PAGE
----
I can run fine. No problemo.

Anyone know a good psychiatrist?

(I came out a different man. Well, I went in a different man, too.)


We are keeping our eyes on the prize of the next bit of rails-to-trails, the 100 miles long Flint Hills Trail just over the state line in Kansas.

We had a swell reprieve from the nasty weather yesterday when we motored up east of Kansas City to visit some old friends—Jay and Shelley Becker, whom I knew from my days at Valley View Hot Springs in Colorado. Jay is a… I don’t actually know what he calls himself. Massage therapist, healer, Rolfer, sadist?

I shamelessly asked him to do some work on a hip that has hobbled me for the past few weeks, and he gleefully cracked his knuckles and went to work. He also performed some magic on Julie, who was amazed at how well she could breath and move for the next few days.

He advised me to do some backward walking, which I did practice on some more desolate sections of road this morning while all the locals were at church.

(3rd Street Social, one of of Harry F. Truman's favorite hangouts. With Jay and Shelley Becker... yeah, I know it's really Harry X. Truman.)


Kansas Wrap-up Part One:

The sun came out today!

We took that as a sign that crossing 400 miles of Kansas wouldn’t be as harsh as we feared.

We have 100 miles of rails to trails coming up starting tomorrow. Whew! Being back on busy roads has been a shock to the system.

(Julie and the GII!)



My 13+ miles to get to Mile Zero of the Flint Hills Trail were rather hellish. All into the teeth of the cold wind, hilly, and then right when I got to Osawatomie (home of John Brown!) where the trail is, I hit construction and a miles long train that kept stopping, backing up, going forward, back, forward. I waited for 20 minutes for it to make up its mind, but in the end had to detour northeast (remember, we’re trying to go SW) for an extra mile. I was cold, hungry, and thirsty. And Julie was 5 miles up-trail with Giizhik waiting for a pick up.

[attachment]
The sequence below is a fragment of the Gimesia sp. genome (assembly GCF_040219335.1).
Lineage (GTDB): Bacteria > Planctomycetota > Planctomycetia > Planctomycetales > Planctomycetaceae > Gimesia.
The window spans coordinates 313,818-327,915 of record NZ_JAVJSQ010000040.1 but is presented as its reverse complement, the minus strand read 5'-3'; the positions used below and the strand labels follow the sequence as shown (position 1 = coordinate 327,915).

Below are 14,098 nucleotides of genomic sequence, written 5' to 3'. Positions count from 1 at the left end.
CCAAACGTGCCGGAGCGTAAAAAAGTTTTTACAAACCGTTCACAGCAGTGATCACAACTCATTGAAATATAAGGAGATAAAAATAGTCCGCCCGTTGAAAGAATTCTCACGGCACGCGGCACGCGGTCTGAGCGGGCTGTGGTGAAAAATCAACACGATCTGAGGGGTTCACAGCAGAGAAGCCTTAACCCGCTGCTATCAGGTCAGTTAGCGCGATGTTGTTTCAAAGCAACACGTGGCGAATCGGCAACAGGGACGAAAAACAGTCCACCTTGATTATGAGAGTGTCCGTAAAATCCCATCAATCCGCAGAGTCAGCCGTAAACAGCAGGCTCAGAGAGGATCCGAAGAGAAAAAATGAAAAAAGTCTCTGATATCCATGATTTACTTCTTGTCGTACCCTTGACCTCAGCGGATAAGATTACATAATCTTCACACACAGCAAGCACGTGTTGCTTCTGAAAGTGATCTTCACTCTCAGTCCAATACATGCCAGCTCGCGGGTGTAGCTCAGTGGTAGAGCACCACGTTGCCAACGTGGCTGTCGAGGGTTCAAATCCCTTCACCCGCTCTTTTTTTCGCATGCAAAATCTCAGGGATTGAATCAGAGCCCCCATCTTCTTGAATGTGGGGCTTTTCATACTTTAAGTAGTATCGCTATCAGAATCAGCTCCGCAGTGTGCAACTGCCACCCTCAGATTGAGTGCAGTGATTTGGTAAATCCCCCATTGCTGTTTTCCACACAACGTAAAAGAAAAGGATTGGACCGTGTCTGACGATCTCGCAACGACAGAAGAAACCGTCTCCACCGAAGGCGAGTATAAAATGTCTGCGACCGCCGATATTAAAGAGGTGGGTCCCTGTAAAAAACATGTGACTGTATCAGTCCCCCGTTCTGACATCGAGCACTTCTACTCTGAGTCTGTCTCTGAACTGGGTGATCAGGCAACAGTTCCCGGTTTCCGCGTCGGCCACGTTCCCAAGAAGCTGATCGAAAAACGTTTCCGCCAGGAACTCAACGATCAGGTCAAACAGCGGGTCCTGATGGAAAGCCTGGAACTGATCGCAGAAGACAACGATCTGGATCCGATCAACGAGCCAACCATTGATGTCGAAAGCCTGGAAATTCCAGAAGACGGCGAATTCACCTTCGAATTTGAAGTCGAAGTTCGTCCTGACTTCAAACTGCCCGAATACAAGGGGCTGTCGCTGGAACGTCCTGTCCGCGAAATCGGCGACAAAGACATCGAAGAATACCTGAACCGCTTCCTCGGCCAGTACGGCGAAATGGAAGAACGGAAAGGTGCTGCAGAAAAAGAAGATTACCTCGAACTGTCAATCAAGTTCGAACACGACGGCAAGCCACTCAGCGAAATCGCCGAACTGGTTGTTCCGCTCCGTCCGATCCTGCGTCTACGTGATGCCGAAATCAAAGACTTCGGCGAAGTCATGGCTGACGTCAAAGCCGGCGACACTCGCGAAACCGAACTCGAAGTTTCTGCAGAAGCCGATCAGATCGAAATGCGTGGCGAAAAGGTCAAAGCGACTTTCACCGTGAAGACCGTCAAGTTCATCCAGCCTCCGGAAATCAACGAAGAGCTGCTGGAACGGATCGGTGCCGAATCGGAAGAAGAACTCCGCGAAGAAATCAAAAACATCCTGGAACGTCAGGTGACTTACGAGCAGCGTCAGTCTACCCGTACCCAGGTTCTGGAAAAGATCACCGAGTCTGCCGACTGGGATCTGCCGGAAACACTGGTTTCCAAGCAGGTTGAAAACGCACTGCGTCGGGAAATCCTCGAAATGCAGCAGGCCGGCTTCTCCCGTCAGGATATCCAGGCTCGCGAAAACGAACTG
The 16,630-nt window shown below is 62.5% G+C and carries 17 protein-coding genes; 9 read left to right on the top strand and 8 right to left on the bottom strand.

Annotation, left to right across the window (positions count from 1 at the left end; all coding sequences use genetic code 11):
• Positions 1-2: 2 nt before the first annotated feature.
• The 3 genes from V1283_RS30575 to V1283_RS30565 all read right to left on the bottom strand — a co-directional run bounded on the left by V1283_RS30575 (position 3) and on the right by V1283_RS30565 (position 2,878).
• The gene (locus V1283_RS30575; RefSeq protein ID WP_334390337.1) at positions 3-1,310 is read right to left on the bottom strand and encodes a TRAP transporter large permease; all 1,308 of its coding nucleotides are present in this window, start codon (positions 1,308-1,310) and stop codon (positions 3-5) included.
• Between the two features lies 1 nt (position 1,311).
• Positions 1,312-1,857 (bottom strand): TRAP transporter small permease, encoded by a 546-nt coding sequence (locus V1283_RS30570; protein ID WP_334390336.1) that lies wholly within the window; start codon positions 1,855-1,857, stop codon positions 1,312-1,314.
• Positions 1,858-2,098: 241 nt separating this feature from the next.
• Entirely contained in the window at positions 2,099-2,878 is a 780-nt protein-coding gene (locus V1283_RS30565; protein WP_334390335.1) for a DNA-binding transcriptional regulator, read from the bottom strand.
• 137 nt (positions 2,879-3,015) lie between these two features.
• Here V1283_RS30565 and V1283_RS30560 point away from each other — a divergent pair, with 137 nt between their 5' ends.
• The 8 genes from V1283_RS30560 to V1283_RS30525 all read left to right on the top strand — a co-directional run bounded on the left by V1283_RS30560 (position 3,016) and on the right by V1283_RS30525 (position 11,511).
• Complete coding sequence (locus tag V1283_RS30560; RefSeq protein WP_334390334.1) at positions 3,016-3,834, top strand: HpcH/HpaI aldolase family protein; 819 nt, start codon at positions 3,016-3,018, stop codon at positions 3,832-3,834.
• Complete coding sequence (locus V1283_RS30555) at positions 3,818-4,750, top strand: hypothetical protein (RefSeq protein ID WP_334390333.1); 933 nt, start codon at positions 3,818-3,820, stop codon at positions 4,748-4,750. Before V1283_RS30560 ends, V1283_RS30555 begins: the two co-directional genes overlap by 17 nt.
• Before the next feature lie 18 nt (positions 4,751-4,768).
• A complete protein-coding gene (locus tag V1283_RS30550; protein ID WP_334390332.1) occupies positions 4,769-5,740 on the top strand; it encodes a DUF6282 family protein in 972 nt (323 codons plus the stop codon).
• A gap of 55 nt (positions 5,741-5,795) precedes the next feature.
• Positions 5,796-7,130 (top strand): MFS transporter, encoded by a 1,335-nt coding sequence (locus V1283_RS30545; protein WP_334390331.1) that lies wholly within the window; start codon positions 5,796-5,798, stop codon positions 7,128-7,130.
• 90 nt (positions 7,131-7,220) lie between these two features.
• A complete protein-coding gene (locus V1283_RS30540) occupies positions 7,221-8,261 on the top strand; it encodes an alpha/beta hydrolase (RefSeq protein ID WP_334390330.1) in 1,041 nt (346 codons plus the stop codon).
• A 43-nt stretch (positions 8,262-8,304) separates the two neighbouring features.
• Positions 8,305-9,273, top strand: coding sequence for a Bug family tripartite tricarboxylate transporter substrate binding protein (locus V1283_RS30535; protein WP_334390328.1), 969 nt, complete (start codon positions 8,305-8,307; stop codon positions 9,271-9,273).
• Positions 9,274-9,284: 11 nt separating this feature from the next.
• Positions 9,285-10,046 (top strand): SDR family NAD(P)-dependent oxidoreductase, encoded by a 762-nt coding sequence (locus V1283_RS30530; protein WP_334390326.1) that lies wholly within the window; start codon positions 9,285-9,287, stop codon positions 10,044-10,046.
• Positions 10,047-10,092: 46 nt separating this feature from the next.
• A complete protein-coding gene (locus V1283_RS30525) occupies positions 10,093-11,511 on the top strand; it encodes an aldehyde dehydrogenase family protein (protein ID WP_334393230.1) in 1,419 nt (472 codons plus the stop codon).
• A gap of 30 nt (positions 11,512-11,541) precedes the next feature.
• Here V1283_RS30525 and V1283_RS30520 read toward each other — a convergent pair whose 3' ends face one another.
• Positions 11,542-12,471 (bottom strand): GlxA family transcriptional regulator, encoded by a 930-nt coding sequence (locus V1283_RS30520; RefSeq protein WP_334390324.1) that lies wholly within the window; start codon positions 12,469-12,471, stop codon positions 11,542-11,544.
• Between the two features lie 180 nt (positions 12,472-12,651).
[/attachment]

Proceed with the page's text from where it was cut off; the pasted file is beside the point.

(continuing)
But, the forecast is for warming temps, and the trail looks almost exactly like the Katy!

Julie bought us mustaches and some candy corn for our big two person-two dog Halloween party. ( pics)


I’m continuing to explore more southerly routes, especially as our water was frozen when we got up this morning. It was 19 degrees (feels like 13.)

I like to do simple arithmetic in my head as I walk and have ciphered that we can be to the San Luis Valley in southern Colorado by my birthday--December 1st. This is very motivating to me. But I'm trying to be more "processed-oriented," just being in the mile I'm in.

For now, we have this trail and we’re going to live in the warm moment!

(We made these placards to put in the window of the car bc we often have to park in pretty sketchy/private property spots.)

(This dog and this cat came out of a farm driveway to greet me, and decided they wanted to go to California. No one was home and I finally had to put them in the back of an old pickup truck. The little beagle guy's legs were too short for him to jump back out. Hope he's out now!)

Peace, friends

Oh, yeah.. and keep breathing and moving!

120 views5 comments

Recent Posts

See All


Nov 12, 2023

Nothing like a beagle nose to turn things around! ❤️❤️❤️


Rick Novitsky
Rick Novitsky
Nov 10, 2023

As I sit here reading your post, The Lake is quite calm. Over the past three hours, the sky has morphed from a mottled blue/gray to the color of Paul Newman's iris! Thinking about you guys a lot these days. Especially when eating avocado toast. Rosie and I are also practicing our cribbage game so we can turn you into honest card players when you return . . .

Nov 11, 2023
Replying to

We play a game every night to unwind from our stressful day of walking along the rural byways of America. We do miss the lake, and friends, like you two ne'er-do-wells.

Thanks for the message! -jess


Nov 10, 2023

Good post! Wishing you unfrozen water and SUN!

Nov 11, 2023
Replying to

Thanks! So far, your wishing is working.

bottom of page